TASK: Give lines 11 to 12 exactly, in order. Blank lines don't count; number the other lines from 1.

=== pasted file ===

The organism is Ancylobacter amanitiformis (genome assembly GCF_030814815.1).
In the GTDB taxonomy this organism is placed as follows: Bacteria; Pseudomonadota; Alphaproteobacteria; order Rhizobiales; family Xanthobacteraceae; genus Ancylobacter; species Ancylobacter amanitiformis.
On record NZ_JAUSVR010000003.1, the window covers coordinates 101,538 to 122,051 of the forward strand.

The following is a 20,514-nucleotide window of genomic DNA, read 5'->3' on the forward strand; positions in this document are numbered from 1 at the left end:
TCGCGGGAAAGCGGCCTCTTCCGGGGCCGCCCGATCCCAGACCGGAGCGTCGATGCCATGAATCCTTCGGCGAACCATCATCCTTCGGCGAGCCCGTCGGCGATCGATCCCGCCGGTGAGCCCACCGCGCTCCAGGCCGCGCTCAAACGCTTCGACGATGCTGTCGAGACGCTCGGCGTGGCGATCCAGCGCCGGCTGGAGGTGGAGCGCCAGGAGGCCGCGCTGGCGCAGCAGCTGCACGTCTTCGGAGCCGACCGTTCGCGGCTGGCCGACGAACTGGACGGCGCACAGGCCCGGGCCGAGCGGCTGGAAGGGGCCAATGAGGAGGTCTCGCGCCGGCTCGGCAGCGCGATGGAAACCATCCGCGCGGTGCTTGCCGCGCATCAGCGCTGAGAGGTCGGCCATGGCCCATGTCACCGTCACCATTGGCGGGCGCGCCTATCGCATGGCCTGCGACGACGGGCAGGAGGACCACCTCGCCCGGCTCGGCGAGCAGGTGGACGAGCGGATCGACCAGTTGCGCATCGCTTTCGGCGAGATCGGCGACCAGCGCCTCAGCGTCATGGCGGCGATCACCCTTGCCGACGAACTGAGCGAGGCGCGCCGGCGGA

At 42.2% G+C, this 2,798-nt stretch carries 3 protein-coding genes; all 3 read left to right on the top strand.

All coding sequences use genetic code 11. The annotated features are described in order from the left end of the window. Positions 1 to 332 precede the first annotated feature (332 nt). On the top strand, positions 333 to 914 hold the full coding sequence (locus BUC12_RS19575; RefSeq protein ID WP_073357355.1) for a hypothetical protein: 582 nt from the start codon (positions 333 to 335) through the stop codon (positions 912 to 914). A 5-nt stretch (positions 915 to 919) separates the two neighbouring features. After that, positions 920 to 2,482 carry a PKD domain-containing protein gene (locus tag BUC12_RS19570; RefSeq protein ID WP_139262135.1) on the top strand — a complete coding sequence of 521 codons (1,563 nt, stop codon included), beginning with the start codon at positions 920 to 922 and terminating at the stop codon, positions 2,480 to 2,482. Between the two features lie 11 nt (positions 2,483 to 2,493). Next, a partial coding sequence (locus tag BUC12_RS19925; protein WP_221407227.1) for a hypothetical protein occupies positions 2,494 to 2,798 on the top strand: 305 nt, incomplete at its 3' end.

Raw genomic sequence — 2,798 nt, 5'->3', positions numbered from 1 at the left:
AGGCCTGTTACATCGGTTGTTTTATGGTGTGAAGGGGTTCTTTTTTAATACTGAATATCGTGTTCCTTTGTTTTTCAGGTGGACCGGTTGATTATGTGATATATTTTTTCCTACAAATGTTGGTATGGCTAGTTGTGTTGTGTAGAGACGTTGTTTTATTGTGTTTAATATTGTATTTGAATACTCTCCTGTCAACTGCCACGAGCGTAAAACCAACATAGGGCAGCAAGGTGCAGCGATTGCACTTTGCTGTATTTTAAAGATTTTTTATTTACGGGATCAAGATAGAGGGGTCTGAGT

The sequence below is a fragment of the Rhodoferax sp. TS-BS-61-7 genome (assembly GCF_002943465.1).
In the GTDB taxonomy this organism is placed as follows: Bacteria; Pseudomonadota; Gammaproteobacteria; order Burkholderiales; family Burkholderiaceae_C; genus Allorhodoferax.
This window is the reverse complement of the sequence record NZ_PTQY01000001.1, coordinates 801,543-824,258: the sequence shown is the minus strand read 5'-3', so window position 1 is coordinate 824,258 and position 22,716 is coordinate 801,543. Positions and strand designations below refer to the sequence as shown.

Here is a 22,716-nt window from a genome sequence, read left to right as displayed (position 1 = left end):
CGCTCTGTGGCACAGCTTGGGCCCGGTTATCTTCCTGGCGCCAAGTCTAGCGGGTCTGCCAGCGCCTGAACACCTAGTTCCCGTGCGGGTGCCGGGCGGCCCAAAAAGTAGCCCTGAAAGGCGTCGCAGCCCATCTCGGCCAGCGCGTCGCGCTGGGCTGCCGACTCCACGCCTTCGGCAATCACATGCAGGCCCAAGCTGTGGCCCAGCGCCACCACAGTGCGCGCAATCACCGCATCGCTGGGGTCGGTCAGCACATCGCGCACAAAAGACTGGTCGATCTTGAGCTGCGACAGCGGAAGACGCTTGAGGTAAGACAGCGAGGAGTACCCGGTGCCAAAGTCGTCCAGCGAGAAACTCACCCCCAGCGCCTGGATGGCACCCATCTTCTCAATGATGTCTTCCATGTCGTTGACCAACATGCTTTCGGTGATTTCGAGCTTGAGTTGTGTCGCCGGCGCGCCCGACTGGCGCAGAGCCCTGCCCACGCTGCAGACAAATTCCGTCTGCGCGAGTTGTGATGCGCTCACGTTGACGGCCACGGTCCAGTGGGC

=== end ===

In the GTDB taxonomy this organism is placed as follows: Bacteria; Pseudomonadota; Gammaproteobacteria; order Burkholderiales; family Burkholderiaceae_C; genus Allorhodoferax.
This window is the reverse complement of the sequence record NZ_PTQY01000001.1, coordinates 801,543-824,258: the sequence shown is the minus strand read 5'-3', so window position 1 is coordinate 824,258 and position 22,716 is coordinate 801,543. Positions and strand designations below refer to the sequence as shown.